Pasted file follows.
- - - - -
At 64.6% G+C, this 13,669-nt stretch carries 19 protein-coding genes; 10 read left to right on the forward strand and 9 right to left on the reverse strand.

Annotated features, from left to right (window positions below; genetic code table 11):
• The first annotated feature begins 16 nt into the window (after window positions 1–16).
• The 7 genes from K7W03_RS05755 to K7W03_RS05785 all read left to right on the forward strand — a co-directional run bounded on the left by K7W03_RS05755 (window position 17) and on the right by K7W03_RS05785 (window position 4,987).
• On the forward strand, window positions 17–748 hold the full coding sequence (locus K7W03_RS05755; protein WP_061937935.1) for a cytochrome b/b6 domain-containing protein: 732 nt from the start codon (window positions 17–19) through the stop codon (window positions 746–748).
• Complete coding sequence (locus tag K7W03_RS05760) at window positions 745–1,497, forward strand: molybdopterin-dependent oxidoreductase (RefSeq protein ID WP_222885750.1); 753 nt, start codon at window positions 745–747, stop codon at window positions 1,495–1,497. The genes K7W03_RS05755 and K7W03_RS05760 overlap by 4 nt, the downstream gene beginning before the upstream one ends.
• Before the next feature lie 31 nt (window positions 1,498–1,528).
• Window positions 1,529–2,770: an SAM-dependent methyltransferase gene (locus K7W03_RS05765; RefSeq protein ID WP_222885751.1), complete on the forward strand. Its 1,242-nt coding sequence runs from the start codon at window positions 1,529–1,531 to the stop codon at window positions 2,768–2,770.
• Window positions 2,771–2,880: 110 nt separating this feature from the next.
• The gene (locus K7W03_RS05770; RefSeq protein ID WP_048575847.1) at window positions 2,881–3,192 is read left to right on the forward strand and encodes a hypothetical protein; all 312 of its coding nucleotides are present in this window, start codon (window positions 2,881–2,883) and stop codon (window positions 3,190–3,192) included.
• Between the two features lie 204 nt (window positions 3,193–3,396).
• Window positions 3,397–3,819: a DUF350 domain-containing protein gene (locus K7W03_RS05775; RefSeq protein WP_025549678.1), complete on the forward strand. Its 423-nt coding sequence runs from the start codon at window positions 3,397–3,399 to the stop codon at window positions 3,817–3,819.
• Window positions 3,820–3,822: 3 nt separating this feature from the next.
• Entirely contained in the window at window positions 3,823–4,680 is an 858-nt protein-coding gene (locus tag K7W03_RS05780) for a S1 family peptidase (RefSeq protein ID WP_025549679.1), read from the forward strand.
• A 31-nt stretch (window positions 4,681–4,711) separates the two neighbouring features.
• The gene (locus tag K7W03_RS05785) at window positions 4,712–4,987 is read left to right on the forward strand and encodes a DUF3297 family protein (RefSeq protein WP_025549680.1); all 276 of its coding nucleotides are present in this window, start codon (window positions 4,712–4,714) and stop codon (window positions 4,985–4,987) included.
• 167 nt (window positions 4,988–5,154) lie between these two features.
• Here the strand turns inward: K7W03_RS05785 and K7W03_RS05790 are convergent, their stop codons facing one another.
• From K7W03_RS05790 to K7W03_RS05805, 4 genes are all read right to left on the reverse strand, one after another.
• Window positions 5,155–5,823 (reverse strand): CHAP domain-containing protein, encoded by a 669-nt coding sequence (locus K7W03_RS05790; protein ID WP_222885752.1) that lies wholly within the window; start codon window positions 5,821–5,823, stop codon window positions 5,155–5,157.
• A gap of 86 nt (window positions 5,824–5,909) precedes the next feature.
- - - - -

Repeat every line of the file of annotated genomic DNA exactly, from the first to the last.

At 64.6% G+C, this 13,669-nt stretch carries 19 protein-coding genes; 10 read left to right on the forward strand and 9 right to left on the reverse strand.

Annotated features, from left to right (window positions below; genetic code table 11):
• The first annotated feature begins 16 nt into the window (after window positions 1–16).
• The 7 genes from K7W03_RS05755 to K7W03_RS05785 all read left to right on the forward strand — a co-directional run bounded on the left by K7W03_RS05755 (window position 17) and on the right by K7W03_RS05785 (window position 4,987).
• On the forward strand, window positions 17–748 hold the full coding sequence (locus K7W03_RS05755; protein WP_061937935.1) for a cytochrome b/b6 domain-containing protein: 732 nt from the start codon (window positions 17–19) through the stop codon (window positions 746–748).
• Complete coding sequence (locus tag K7W03_RS05760) at window positions 745–1,497, forward strand: molybdopterin-dependent oxidoreductase (RefSeq protein ID WP_222885750.1); 753 nt, start codon at window positions 745–747, stop codon at window positions 1,495–1,497. The genes K7W03_RS05755 and K7W03_RS05760 overlap by 4 nt, the downstream gene beginning before the upstream one ends.
• Before the next feature lie 31 nt (window positions 1,498–1,528).
• Window positions 1,529–2,770: an SAM-dependent methyltransferase gene (locus K7W03_RS05765; RefSeq protein ID WP_222885751.1), complete on the forward strand. Its 1,242-nt coding sequence runs from the start codon at window positions 1,529–1,531 to the stop codon at window positions 2,768–2,770.
• Window positions 2,771–2,880: 110 nt separating this feature from the next.
• The gene (locus K7W03_RS05770; RefSeq protein ID WP_048575847.1) at window positions 2,881–3,192 is read left to right on the forward strand and encodes a hypothetical protein; all 312 of its coding nucleotides are present in this window, start codon (window positions 2,881–2,883) and stop codon (window positions 3,190–3,192) included.
• Between the two features lie 204 nt (window positions 3,193–3,396).
• Window positions 3,397–3,819: a DUF350 domain-containing protein gene (locus K7W03_RS05775; RefSeq protein WP_025549678.1), complete on the forward strand. Its 423-nt coding sequence runs from the start codon at window positions 3,397–3,399 to the stop codon at window positions 3,817–3,819.
• Window positions 3,820–3,822: 3 nt separating this feature from the next.
• Entirely contained in the window at window positions 3,823–4,680 is an 858-nt protein-coding gene (locus tag K7W03_RS05780) for a S1 family peptidase (RefSeq protein ID WP_025549679.1), read from the forward strand.
• A 31-nt stretch (window positions 4,681–4,711) separates the two neighbouring features.
• The gene (locus tag K7W03_RS05785) at window positions 4,712–4,987 is read left to right on the forward strand and encodes a DUF3297 family protein (RefSeq protein WP_025549680.1); all 276 of its coding nucleotides are present in this window, start codon (window positions 4,712–4,714) and stop codon (window positions 4,985–4,987) included.
• 167 nt (window positions 4,988–5,154) lie between these two features.
• Here the strand turns inward: K7W03_RS05785 and K7W03_RS05790 are convergent, their stop codons facing one another.
• From K7W03_RS05790 to K7W03_RS05805, 4 genes are all read right to left on the reverse strand, one after another.
• Window positions 5,155–5,823 (reverse strand): CHAP domain-containing protein, encoded by a 669-nt coding sequence (locus K7W03_RS05790; protein ID WP_222885752.1) that lies wholly within the window; start codon window positions 5,821–5,823, stop codon window positions 5,155–5,157.
• A gap of 86 nt (window positions 5,824–5,909) precedes the next feature.